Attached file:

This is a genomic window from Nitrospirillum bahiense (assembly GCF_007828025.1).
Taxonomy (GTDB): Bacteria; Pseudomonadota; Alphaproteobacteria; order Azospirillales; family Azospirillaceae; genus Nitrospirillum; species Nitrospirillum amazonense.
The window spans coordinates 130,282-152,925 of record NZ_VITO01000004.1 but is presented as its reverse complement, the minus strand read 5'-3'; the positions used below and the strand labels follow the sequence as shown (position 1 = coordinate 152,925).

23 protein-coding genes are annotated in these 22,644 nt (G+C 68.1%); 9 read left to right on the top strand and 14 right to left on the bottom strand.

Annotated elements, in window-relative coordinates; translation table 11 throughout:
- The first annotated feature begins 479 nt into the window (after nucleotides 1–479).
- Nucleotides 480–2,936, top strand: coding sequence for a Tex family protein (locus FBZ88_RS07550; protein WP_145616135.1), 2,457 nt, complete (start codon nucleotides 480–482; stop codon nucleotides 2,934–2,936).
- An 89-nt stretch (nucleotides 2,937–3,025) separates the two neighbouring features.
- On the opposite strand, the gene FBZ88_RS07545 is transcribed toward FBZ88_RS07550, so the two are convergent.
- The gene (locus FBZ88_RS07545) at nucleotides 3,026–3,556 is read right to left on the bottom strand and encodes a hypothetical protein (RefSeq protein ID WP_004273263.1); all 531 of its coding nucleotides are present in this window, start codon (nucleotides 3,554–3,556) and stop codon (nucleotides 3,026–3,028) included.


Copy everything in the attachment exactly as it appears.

This is a genomic window from Nitrospirillum bahiense (assembly GCF_007828025.1).
Taxonomy (GTDB): Bacteria; Pseudomonadota; Alphaproteobacteria; order Azospirillales; family Azospirillaceae; genus Nitrospirillum; species Nitrospirillum amazonense.
The window spans coordinates 130,282-152,925 of record NZ_VITO01000004.1 but is presented as its reverse complement, the minus strand read 5'-3'; the positions used below and the strand labels follow the sequence as shown (position 1 = coordinate 152,925).

23 protein-coding genes are annotated in these 22,644 nt (G+C 68.1%); 9 read left to right on the top strand and 14 right to left on the bottom strand.

Annotated elements, in window-relative coordinates; translation table 11 throughout:
- The first annotated feature begins 479 nt into the window (after nucleotides 1–479).
- Nucleotides 480–2,936, top strand: coding sequence for a Tex family protein (locus FBZ88_RS07550; protein WP_145616135.1), 2,457 nt, complete (start codon nucleotides 480–482; stop codon nucleotides 2,934–2,936).
- An 89-nt stretch (nucleotides 2,937–3,025) separates the two neighbouring features.
- On the opposite strand, the gene FBZ88_RS07545 is transcribed toward FBZ88_RS07550, so the two are convergent.
- The gene (locus FBZ88_RS07545) at nucleotides 3,026–3,556 is read right to left on the bottom strand and encodes a hypothetical protein (RefSeq protein ID WP_004273263.1); all 531 of its coding nucleotides are present in this window, start codon (nucleotides 3,554–3,556) and stop codon (nucleotides 3,026–3,028) included.